The Jerusalem Tayelet is one of the must do things in Jerusalem – it is a required photo-stop for the breath taking view of the New City of Jerusalem, The Old City of Jerusalem, The Mount of Olives and the Judean Desert towards the Dead Sea. See the The Jerusalem Tayelet for more information.
Very close to the Jerusalem Tayelet runs the remains of a Hasmonean Water Tunnel. It is a small section of the “low aqueduct” which was constructed 2,200 years ago. It is thought that the Hasmoneans probably built it to deliver water to Jerusalem from the springs of Hebron, 20 kilometers south of Jerusalem!
This is a 400-meter stretch of tunnel that brought water from the Hebron Hills to the Temple. The water traveled 61 kilometers along a tortuous route built of aqueducts and tunnels and using gravity to drive the water towards Jerusalem. The water system was still in use in the early part of the twentieth century and the Hasmonean Tunnels themselves were remodeled by the Ottomans. The remains of some of their engineering can still be seen in the tunnel.
Since Jerusalem is just 30 meters lower than the water sources themselves, the aqueduct was meticulously planned and constructed to carry the water at an angle of one meter drop of water for ever one kilometer! The aqueduct is 423 meters long and has five ventilation shafts.
Into the tunnel
Walking through the tunnel requires light devices. The original height of the tunnels was five feet, but fortunately the Ottomans expanded the space, therefore not requiring people to crawl through the tunnel. The cement-covered ceramic pipes inside the tunnel were also built by the Ottomans. If there was an obstruction in a pipe, the Ottomans had to drill holes into it in order to clean it.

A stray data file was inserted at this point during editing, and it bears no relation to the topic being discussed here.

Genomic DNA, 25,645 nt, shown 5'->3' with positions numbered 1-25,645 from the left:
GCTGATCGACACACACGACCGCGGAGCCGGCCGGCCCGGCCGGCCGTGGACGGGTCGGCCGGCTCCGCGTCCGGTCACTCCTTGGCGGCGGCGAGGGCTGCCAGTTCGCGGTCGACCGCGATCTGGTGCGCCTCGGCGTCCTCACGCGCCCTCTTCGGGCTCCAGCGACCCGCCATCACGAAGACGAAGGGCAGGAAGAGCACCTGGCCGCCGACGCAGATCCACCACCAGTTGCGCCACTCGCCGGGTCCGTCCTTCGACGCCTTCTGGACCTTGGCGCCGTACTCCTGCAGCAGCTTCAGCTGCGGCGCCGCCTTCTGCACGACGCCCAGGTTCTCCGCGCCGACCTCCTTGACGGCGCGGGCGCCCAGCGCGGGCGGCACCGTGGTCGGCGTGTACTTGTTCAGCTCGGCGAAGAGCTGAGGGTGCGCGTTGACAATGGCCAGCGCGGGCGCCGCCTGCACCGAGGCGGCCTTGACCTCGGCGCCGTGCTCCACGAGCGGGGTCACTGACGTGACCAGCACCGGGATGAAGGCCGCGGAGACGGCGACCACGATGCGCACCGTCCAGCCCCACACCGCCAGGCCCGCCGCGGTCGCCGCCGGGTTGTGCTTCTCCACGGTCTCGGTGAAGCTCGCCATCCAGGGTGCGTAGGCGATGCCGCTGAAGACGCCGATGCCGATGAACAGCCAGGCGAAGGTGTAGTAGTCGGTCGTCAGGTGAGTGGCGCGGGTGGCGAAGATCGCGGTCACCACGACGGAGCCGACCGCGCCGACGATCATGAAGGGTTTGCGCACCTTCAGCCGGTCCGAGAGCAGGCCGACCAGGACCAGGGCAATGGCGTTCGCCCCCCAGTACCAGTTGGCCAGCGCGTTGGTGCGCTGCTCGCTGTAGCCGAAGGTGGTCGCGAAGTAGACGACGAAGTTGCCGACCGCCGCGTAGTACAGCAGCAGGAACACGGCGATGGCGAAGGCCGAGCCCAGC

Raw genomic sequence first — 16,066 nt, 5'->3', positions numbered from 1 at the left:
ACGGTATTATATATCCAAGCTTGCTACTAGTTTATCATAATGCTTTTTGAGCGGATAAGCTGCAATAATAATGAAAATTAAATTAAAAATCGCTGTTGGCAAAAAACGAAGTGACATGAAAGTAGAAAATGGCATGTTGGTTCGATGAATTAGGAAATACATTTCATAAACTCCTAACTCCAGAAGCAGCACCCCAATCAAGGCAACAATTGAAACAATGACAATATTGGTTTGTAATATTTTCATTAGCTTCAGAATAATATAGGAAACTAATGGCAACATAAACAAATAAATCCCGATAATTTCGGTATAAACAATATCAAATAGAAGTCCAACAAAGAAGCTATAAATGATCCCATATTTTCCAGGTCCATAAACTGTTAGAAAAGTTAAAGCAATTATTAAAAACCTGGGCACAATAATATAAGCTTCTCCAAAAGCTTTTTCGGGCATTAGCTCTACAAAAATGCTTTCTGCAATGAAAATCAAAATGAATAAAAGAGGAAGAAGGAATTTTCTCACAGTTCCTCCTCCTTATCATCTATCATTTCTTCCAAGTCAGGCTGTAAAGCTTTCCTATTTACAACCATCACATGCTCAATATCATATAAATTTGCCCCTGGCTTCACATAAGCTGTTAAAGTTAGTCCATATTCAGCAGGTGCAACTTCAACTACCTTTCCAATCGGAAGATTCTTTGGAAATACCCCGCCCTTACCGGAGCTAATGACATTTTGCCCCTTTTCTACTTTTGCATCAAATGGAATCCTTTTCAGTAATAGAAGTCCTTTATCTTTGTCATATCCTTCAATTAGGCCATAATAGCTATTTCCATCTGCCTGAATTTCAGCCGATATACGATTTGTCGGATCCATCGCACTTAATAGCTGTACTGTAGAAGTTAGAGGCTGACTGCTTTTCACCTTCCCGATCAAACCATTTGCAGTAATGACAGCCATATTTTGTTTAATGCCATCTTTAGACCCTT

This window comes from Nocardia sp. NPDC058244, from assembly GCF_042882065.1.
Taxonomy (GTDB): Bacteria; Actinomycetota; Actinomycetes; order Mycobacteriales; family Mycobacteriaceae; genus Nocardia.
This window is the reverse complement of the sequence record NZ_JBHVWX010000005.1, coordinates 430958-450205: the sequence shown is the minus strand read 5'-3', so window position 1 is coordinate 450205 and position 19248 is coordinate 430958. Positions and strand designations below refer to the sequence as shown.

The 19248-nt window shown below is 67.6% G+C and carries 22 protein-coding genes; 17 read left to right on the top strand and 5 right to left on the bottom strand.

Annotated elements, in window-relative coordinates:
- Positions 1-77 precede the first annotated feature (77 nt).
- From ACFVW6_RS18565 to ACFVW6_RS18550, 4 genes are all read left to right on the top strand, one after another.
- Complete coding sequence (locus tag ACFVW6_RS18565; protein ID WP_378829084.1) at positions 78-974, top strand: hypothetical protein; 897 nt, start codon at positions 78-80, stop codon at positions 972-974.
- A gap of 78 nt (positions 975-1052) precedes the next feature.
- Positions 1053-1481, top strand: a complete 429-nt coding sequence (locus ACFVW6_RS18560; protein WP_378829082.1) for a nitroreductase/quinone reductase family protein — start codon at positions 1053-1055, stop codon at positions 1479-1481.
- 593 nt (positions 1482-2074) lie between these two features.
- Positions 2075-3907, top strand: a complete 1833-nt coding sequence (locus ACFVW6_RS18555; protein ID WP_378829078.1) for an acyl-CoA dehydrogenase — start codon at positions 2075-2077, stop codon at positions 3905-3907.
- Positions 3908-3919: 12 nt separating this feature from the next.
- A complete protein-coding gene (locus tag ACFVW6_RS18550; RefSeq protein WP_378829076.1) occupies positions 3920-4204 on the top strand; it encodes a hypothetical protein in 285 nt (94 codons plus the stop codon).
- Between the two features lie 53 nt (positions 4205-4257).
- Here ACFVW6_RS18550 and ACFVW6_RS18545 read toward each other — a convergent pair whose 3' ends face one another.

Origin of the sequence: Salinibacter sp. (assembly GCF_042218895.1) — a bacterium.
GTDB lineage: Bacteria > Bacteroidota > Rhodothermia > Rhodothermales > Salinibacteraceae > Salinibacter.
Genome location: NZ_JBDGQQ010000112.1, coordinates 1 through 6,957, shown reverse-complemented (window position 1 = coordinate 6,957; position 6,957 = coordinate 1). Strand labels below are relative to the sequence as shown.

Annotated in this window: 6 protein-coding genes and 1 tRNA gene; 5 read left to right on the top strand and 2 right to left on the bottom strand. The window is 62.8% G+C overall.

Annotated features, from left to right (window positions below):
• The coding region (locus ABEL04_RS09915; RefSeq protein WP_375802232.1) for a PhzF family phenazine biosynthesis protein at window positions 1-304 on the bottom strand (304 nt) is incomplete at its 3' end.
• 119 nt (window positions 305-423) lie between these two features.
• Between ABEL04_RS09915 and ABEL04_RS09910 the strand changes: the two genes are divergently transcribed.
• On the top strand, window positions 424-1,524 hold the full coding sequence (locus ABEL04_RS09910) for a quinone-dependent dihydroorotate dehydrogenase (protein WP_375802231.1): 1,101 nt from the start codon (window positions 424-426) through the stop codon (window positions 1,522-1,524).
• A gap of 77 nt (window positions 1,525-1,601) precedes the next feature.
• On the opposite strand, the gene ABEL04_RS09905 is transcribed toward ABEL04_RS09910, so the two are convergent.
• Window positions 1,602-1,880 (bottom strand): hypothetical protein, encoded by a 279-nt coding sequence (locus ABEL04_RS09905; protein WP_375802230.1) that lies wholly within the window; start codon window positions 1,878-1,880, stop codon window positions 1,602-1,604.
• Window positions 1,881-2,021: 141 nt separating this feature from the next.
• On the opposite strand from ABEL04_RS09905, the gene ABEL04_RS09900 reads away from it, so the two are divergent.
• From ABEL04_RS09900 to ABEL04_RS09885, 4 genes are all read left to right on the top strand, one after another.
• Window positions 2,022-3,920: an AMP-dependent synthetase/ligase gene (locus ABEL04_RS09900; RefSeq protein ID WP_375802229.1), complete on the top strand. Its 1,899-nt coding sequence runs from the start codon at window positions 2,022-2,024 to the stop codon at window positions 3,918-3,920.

About a century ago, the Turks decided to cover the pipes with plaster and to insert new pipes from the aqueduct to the Dung Gate, the Temple Mount, and the Sultans Pool.
Other than the pipes, there are signs which tell you how far you’ve gone and how far you still have to go.
The tunnels are fun to walk into. As you exit the tunnel, you are rewarded with a great view of the Old City of Jerusalem – similar but still very different to the view from the top of the Tayelet.
If you plan to decide to choose a guided tour, here are some important notes to remember:
- As of now, the tour is in Hebrew only.
- The tour consists of walking through the ancient aqueduct, so they no longer carry water.
- People who are claustrophobic, have limited mobility, or suffer other delicate health issues are discouraged from participating in the tour.
- Flashlights are required. If you don’t carry your own, you can buy one from the site.
- Some parts of the tunnel become narrow along the way.
- One person may only enter the tunnel as a participant one one of the guided tours.
- If you take babies with you, you can carry them in a front carry only.
- One may not need to bring a stroller on the tour.
- The meeting point is at the information booth at the Armon Hanatziv Haas Promenade.
If you want to make reservations in advance, you can contact the City of David visitors’ center at 02-6262341.